We don't only feature fully modified vehicles in NZ Performance Car magazine — the mildly modified get a look in too! It doesn't matter what it is, if you're passionate about it, and drive it to work every day, we'll showcase it.

Name: Alastair Wootten
Location: Auckland
Occupation: Owner of Formula Fit, Silverdale
Make/model: 1993 Toyota Supra RZ
Engine: Toyota 2JZ-GTE, HKS panel filter
Interior: TRD Nardi steering wheel, Bride carbon Kevlar Low Max Stradia seats, TRD Duracon gear knob, Sony double-din head unit with DB components
Exterior: Full gloss-black respray, carbon-fibre TRD spoiler, TRD front lip
Wheels/tyres: Work wheel nuts (F) 18x9.5-inch (+30) Work Emotion XD9s, 235/40R18 Nitto NT05 semi slicks (R) 18x10.5-inch (+38) Work Emotion XD9s, 265/35R18 Nitto NT05 semi slicks
Suspension: BC Gold BR series coilovers

NZ Performance Car: Hey Alastair, very tidy Supra you have there. What drove your decision to purchase an RZ Supra?

Alastair Wootten: I’ve always been a huge fan of the big coupés, and when it comes to large Japanese supercars you can’t really go past the 2J Supra. Also, growing up watching the notorious battles with the R32 GT-Rs taking on the Supras in the JGTC — I wanted to be a little different to all the RB drivers out there.

Although the Supra is still fairly stock, the body does appear to have had some freshening up. Can you tell us what you’ve had done to make it look this mint?

When I bought the car it was completely standard inside and out, and had patches caused by acid rain over the bonnet, roof, and boot. I wanted a car that wasn't tampered with so I could put my own touch on it. Thanks to Mike and the team at Mike Butt Collision Repairs, we put a fresh coat of factory black on it and simply did bolt-ons. For me it was important to have something that would start every time I went to it, looked like a show car, and would still be quick enough to get your attention.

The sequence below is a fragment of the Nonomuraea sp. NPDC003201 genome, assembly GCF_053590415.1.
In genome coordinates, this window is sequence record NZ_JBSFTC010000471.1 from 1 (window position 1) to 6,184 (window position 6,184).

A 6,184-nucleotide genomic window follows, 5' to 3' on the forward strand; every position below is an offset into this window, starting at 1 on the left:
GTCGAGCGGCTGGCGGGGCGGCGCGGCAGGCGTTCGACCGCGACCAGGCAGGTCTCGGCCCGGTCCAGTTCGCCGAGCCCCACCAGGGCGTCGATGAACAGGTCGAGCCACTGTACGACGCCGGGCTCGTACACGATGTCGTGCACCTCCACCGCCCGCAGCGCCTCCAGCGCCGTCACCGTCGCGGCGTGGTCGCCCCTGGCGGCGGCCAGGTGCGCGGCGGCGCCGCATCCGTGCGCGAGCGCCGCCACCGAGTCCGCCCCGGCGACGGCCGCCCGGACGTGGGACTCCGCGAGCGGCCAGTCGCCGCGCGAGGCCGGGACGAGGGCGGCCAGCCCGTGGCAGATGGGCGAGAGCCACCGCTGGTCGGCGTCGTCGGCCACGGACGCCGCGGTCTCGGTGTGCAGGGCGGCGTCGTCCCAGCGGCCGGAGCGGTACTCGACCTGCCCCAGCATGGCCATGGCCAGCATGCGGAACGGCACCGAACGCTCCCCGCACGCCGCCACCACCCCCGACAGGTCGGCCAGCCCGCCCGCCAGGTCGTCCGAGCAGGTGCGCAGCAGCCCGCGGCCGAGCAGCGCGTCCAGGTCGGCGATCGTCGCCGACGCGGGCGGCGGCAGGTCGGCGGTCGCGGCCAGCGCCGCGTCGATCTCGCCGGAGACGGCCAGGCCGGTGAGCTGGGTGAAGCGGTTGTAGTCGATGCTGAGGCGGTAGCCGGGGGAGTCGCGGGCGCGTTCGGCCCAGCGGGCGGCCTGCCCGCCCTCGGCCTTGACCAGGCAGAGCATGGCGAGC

What with your racing background in the New Zealand Toyota Racing Series (TRS), along with experience in a wide variety of other fast race cars, how do you think the legendary 2JZ-GTE engine compares, and have you done any modifications to give it some more boogie?

I have driven some pretty cool cars over the years, and the Supra would have to be the coolest road-registered one, in my eyes. It’s pretty hard to make a car that weighs nearly two tonnes exciting — but they got it right with these things. It’s sad to see that technology and safety have made the modern car somewhat boring to drive. The motor, as most know, is really strong. I have been acknowledged by the enthusiasts — and hated on — because the car has no engine mods, but as any racer will tell you, you can never have too much power, so let’s leave it at that.

What has the Supra been built for, and how is it best enjoyed?

I built the car so I had something fast and track-worthy to drive on the weekends. I wanted a tough look and handling with the semi slicks, and a low stance for the pleasure of rubbing speed bumps. As a fan of the World Time Attack scene I wanted something that  looked staunch with plenty of power, aero, and tyre.

Do you have plans to progress the build further, and if so, which areas will you address?

If so, I will probably start with bolt-ons — exhaust, intercooler, intake, and boost controller. For now I just want to enjoy having the car back on the road.

Thanks for your time Alastair, we hope to see the Supra gracing the pages of NZ Performance Car again in the future.

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René Vermeer

Dutch, French, or just a Kiwi, René isn’t quite sure, but he does know he has a passion for Japanese vehicles like no other. A well-seasoned Gran Turismo player dating back to his single-digit days, René has a comprehensive knowledge of a wide range of performance vehicles and has owned more than 30 performance cars here in New Zealand, ranging from Nissans to Hondas. A lover of photography, you’ll find him either peeping under someone’s bonnet to snap a detailed shot, or on the side of the racetrack, perfecting his panning.